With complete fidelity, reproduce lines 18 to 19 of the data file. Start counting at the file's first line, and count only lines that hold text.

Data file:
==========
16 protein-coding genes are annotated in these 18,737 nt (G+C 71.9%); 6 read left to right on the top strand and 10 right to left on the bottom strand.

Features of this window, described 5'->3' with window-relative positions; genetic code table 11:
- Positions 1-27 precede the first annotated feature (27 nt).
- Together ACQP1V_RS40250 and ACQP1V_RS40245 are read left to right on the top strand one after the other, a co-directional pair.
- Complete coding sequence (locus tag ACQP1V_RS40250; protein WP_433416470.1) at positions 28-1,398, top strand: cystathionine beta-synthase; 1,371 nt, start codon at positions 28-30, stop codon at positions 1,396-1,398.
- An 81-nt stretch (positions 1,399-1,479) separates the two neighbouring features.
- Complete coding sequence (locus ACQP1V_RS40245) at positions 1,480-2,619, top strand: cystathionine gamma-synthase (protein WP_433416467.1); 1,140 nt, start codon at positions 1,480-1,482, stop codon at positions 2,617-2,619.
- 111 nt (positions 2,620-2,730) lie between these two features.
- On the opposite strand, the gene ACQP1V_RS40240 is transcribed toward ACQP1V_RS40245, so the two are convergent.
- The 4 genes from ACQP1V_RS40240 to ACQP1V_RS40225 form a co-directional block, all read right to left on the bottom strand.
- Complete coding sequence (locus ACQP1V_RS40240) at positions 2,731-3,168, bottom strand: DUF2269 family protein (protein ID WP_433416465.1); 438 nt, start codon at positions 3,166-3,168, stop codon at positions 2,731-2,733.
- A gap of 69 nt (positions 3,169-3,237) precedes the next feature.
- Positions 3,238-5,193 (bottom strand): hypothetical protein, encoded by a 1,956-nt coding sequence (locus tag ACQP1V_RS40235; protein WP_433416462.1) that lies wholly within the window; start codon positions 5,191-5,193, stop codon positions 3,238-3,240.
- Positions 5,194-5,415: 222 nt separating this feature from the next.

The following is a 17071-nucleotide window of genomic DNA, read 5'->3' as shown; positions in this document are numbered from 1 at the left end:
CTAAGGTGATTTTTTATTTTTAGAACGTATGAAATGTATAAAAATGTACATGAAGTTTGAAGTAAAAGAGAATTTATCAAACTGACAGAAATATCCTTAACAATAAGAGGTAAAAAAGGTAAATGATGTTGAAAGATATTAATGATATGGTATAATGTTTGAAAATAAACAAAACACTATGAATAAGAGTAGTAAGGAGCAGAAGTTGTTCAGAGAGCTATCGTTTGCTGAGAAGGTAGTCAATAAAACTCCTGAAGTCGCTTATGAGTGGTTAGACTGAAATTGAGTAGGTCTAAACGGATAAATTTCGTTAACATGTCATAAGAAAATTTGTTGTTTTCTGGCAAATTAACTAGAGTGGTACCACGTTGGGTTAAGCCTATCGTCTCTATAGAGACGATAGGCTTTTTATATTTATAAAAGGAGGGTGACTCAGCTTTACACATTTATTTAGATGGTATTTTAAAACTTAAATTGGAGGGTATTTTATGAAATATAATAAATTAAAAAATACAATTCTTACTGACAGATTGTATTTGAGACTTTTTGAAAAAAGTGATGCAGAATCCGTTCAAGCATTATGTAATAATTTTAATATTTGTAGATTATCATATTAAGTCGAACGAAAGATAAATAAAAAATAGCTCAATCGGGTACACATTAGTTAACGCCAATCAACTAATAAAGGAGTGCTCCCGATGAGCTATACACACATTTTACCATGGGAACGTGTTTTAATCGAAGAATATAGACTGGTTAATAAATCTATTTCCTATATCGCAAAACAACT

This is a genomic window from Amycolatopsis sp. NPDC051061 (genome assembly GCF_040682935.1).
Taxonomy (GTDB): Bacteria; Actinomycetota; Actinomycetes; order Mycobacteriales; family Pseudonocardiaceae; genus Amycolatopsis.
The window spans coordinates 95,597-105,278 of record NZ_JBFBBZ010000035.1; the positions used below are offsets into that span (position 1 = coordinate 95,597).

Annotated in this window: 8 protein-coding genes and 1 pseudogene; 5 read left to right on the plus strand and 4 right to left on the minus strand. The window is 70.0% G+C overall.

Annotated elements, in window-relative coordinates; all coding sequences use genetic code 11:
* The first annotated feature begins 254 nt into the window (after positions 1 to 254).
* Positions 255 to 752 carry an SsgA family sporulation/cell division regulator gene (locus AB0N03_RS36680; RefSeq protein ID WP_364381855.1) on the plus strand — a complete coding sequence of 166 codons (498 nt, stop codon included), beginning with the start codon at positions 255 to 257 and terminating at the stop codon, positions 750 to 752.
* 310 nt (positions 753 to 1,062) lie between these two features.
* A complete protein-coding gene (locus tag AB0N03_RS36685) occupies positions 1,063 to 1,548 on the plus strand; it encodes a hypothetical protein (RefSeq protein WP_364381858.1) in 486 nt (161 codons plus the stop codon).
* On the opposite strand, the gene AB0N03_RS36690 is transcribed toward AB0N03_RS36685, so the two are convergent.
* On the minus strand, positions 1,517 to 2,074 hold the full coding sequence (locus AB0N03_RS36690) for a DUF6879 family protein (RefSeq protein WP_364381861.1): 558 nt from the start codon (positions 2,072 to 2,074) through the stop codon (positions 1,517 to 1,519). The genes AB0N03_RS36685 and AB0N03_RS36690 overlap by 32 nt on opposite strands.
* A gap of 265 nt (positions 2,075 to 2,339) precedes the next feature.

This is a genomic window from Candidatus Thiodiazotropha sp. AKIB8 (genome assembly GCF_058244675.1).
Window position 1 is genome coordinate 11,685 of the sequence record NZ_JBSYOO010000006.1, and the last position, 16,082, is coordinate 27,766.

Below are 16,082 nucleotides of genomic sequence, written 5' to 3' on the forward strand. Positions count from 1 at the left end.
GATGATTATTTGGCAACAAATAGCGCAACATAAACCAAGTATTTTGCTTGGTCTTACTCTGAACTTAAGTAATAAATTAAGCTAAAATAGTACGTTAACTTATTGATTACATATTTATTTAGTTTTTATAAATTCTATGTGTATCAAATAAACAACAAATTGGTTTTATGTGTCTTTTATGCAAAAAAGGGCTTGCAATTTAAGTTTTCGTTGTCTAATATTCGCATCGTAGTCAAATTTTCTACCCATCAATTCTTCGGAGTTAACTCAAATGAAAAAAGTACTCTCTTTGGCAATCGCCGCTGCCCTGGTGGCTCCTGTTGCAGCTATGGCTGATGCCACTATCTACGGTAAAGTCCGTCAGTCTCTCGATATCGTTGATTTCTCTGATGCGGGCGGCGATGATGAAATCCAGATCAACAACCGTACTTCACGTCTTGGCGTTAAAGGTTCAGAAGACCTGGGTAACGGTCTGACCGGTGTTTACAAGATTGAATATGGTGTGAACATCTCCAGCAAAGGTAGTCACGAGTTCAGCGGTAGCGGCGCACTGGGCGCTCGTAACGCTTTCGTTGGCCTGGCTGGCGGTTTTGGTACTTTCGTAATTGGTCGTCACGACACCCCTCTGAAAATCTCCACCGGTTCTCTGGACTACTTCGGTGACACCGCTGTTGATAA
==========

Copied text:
Taxonomy (GTDB): Bacteria; Actinomycetota; Actinomycetes; order Mycobacteriales; family Pseudonocardiaceae; genus Amycolatopsis.
The window spans coordinates 95,597-105,278 of record NZ_JBFBBZ010000035.1; the positions used below are offsets into that span (position 1 = coordinate 95,597).